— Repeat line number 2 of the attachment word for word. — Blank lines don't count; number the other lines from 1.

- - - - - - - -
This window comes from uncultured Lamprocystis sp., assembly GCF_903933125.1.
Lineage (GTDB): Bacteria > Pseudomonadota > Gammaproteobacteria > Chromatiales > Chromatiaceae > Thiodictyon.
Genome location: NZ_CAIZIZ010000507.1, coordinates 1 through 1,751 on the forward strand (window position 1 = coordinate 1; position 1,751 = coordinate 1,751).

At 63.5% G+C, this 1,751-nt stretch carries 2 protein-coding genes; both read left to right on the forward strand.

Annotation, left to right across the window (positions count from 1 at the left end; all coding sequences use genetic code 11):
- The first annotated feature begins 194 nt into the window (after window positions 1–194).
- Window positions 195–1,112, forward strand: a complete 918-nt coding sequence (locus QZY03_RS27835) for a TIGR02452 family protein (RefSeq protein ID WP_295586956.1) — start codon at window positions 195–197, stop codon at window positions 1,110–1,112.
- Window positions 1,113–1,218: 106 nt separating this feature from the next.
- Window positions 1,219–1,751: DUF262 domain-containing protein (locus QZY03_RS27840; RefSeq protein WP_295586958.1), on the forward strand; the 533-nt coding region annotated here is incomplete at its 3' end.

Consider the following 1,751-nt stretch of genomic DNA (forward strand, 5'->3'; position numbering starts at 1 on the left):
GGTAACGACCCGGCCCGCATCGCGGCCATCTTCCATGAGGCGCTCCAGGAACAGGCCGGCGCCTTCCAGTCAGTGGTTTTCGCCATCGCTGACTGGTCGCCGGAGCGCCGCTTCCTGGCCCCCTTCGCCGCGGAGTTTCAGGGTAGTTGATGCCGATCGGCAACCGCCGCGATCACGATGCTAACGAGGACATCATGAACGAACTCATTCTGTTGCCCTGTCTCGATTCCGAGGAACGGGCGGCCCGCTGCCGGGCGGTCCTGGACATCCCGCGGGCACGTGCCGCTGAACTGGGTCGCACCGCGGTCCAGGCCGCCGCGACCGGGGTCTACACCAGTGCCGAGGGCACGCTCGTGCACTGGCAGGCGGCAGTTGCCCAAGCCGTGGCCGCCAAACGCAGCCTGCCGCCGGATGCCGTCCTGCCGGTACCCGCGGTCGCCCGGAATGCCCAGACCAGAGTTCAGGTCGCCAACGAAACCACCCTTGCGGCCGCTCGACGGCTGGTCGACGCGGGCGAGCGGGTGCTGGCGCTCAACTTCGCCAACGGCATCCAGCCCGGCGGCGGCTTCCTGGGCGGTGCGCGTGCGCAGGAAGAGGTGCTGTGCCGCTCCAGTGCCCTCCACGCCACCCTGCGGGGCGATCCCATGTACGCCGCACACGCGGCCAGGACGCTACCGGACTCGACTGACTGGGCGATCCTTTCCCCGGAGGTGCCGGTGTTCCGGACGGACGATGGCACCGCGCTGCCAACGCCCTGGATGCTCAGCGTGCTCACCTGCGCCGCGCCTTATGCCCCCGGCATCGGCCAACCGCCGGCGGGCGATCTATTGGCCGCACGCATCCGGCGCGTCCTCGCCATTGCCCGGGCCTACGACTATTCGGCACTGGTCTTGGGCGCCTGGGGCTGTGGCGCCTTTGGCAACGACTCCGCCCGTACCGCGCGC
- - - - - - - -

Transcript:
Lineage (GTDB): Bacteria > Pseudomonadota > Gammaproteobacteria > Chromatiales > Chromatiaceae > Thiodictyon.